An Analysis of the Underlying Causes Attributed to Restatements
University of Utah - School of Accounting
Teri Lombardi Yohn
June 9, 2009
The dramatic increase in the number of restatements filed over the past years has been attributed to numerous causes, including the complexity of the accounting standards, internal control reviews, changes in materiality thresholds, the overly conservative nature of auditors, earnings management, increased transaction complexity, and the second guessing of management judgments, by a variety of interested parties. However, empirical evidence on the underlying causes of restatements has been lacking. This study provides such evidence by directly addressing the questions of: (1) to what causes are restatements attributed, (2) to what characteristics of the accounting standards are restatements attributed, and (3) has the materiality threshold for restatements has fallen over the years? Relying on the restating companies’ disclosures about restatements, we find that companies most often attribute restatements to basic internal company errors unrelated to any specific characteristic of the accounting standards. We also find that, for those restatements attributed to some characteristic of the accounting standards, the primary contributing factor is the lack of clarity in applying the standards and/or the proliferation of the literature due to the lack of clarity in the original standard. These findings should be of interest to standard setters and regulators in addressing the proliferation of restatements and to academics in using restatements as proxies for constructs of interest in research.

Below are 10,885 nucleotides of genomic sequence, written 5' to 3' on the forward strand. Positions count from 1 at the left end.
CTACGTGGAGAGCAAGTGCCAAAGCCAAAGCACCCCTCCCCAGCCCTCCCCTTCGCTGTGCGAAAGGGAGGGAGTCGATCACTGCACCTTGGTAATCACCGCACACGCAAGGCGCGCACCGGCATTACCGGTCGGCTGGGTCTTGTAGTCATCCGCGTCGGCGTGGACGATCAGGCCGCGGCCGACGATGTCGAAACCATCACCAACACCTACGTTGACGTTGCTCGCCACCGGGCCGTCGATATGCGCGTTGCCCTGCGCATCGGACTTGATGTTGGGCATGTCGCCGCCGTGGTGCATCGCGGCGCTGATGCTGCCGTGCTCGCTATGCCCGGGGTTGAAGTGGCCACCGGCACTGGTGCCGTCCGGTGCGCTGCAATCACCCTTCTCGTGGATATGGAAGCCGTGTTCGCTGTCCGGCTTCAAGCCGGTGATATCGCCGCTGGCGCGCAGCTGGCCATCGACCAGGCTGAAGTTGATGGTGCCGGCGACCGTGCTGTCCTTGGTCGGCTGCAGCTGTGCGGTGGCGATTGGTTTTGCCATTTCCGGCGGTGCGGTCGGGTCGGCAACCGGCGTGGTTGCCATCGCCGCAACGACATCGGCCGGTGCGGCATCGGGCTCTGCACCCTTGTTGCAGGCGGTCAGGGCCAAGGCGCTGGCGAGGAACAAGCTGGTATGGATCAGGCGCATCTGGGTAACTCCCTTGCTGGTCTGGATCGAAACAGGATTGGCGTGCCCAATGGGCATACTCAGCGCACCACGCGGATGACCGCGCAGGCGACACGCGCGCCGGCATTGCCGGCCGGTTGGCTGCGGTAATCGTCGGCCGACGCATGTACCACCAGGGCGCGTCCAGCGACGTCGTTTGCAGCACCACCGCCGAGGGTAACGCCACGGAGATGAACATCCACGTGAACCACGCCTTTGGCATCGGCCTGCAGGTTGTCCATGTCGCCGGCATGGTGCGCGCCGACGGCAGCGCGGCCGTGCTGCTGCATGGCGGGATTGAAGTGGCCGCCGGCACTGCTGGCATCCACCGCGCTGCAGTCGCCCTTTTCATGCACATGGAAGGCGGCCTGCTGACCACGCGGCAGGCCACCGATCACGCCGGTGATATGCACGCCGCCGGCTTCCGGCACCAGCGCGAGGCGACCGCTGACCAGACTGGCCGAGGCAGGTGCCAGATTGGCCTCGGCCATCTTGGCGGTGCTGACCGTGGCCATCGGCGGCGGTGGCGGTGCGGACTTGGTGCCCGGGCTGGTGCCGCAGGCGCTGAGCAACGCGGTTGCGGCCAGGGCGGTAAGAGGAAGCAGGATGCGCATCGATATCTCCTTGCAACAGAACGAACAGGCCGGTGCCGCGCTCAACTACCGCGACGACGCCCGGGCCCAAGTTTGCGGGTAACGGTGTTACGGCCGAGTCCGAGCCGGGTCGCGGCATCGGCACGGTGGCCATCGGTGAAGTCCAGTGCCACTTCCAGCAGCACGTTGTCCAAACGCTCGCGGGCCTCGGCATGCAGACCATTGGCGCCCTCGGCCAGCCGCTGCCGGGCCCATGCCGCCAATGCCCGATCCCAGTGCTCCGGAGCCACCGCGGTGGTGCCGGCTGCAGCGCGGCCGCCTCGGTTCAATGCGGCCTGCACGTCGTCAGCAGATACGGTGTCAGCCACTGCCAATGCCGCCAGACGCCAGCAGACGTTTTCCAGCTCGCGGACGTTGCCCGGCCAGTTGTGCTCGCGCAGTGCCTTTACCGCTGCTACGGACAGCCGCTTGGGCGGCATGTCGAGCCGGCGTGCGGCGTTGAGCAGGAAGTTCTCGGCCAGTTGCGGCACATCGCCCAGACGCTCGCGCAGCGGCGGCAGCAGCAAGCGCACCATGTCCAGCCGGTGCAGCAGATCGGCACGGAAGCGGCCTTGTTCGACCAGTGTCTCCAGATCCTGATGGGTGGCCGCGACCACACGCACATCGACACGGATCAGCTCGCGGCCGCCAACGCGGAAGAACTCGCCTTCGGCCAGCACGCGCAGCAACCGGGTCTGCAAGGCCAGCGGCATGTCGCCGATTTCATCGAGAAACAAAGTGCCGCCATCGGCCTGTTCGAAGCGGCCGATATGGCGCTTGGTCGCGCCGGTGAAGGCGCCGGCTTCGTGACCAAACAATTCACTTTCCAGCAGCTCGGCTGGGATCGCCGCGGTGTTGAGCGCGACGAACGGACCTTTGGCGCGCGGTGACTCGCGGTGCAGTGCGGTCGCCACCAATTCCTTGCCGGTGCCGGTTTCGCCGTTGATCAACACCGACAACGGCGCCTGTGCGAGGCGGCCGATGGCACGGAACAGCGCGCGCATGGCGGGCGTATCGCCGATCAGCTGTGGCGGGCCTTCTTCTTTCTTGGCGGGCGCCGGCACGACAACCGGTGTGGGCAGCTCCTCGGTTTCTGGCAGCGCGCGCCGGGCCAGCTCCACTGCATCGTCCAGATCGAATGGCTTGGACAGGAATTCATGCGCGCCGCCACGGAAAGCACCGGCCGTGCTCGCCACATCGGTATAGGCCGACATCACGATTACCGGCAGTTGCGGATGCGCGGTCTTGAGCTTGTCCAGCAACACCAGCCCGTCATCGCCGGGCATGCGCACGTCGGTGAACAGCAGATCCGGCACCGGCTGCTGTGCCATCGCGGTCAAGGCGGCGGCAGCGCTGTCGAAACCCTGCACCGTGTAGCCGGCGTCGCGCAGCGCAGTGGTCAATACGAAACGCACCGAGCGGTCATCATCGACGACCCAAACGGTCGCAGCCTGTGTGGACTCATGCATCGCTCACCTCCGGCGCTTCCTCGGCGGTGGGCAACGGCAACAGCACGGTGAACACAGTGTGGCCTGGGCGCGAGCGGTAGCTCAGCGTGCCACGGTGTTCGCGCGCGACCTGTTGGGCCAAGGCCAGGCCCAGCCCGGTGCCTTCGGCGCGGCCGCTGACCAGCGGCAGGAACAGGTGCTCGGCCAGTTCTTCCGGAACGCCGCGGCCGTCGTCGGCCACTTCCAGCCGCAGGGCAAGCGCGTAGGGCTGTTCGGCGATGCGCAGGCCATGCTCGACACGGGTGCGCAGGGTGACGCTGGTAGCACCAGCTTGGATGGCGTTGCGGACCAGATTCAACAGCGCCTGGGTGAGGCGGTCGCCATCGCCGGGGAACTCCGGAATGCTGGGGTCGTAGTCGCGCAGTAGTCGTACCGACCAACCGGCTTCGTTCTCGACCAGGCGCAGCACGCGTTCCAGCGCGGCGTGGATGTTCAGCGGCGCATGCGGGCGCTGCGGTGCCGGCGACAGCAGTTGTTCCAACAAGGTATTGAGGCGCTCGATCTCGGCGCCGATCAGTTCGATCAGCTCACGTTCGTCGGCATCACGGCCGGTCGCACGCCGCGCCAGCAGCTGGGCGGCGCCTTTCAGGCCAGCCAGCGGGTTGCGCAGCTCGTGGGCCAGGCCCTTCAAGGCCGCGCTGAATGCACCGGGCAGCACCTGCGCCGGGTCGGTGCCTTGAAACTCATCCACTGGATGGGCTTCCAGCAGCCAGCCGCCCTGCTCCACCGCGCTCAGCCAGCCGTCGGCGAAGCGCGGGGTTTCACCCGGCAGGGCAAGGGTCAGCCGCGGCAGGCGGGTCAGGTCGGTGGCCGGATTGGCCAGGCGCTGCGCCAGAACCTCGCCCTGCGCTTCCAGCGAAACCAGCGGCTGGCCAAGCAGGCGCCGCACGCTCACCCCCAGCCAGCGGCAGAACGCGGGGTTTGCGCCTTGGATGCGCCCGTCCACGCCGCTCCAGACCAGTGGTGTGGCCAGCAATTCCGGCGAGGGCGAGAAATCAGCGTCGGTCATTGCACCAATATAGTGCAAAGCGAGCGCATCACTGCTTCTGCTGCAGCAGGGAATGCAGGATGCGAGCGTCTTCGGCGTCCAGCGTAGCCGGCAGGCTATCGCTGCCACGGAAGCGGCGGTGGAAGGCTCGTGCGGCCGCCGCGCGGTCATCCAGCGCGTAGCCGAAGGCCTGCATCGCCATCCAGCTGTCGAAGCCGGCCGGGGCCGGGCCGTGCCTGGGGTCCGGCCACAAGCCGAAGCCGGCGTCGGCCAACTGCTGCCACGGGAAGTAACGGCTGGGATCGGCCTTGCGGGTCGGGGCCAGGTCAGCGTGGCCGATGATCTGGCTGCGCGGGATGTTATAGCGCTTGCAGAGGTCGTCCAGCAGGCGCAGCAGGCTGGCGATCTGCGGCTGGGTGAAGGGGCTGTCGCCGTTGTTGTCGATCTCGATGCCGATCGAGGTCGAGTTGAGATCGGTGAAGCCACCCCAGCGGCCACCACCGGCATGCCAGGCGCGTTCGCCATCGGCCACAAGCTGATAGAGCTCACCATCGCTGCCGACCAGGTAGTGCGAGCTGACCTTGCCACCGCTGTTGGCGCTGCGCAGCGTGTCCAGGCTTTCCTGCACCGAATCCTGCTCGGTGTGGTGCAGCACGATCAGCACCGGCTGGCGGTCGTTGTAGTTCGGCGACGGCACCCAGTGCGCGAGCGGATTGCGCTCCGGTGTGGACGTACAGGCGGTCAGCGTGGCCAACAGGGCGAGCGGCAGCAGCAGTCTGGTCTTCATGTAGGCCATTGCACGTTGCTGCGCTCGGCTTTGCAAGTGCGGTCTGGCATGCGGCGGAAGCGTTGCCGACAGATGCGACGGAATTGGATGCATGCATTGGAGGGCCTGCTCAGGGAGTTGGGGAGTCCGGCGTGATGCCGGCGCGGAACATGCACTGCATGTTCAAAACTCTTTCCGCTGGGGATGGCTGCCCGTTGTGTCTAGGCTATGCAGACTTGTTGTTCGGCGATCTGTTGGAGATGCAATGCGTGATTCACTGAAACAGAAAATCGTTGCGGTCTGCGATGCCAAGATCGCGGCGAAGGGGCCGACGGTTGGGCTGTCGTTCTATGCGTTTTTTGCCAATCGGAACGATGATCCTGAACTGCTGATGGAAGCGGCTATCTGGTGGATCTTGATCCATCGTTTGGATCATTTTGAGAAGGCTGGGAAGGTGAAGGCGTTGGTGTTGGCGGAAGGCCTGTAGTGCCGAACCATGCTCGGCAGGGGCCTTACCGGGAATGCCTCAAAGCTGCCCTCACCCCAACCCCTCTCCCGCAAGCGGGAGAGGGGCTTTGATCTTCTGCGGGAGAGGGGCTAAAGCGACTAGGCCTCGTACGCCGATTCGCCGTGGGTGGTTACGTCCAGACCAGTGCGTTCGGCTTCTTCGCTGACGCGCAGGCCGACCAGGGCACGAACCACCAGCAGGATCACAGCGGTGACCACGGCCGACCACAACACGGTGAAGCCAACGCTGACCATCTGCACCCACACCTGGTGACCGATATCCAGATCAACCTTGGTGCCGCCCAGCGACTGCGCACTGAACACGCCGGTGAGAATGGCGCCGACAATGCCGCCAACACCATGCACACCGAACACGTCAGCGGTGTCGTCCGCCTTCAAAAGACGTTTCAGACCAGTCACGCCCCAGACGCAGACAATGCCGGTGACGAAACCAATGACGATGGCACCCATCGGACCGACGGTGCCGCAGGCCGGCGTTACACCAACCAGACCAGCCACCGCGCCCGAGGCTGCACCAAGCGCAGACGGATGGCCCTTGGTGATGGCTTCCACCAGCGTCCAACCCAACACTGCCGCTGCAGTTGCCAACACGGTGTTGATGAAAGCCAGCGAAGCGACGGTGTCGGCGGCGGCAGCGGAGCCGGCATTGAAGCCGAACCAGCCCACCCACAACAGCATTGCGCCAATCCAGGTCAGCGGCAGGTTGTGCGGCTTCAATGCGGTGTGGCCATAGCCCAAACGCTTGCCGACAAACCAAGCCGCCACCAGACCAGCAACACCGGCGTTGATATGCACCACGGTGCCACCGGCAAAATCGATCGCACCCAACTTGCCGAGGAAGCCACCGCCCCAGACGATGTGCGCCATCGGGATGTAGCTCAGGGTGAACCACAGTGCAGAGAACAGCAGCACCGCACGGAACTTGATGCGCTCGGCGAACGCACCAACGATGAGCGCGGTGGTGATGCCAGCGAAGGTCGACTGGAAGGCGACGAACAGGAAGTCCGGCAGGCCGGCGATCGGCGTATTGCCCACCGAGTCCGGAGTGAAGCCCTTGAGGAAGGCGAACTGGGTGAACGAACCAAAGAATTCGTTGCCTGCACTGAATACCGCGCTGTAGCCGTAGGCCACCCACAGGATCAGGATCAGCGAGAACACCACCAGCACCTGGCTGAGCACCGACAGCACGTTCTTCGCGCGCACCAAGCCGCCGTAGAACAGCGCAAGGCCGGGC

Number of Pages in PDF File: 34
Keywords: Restatement, Restatement Causes, Accounting Standards, Accounting Complexity
JEL Classification: K22, M41, M43, M44, M49, G34working papers series
Date posted: March 9, 2008 ; Last revised: July 2, 2009
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